The deaths of two teenage San Diego-area girls spurred calls by politicians and parents for tougher laws to deal with sex offenders. California already has a slew of sex offender measures, such as Jessica’s Law, barring offenders from living near schools or parks, and Megan’s Law, requiring an offender registry. Experts tell National Public Radio that the case of John Gardner, charged in one San Diego case and a target in the other, is exhibit A in Megan’s Law’s limitations.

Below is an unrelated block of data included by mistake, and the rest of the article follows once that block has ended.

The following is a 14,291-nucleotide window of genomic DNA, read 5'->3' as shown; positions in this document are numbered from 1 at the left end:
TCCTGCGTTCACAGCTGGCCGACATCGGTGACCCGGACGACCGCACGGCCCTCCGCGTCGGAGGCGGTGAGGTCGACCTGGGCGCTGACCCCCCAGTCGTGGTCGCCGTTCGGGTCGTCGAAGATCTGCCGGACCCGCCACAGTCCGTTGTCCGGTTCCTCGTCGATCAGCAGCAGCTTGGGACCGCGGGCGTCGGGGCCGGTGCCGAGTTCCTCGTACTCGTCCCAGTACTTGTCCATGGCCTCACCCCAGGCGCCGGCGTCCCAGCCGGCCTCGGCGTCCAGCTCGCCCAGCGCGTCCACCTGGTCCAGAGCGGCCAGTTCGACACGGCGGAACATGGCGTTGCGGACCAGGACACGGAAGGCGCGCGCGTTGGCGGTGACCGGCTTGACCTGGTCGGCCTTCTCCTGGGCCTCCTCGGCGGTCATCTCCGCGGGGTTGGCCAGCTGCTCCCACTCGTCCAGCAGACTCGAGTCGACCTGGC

Megan’s Law Web site lists Gardner’s address north of San Diego. But he also visited his mother’s home in San Diego near the area where Chelsea King was found dead. Gardner registered as a sex offender last year in the town where Amber Dubois disappeared. “The registered sex offenders – even though they have an address in one city, they’re free to move from city to city as anybody else is,” said Boyd Long, assistant San Diego police chief. Says ex-San Diego prosecutor Paul Pfingst: “Whatever precautions are taken to protect a community from sexual predators, they can never be foolproof, unless we do not have a free society.”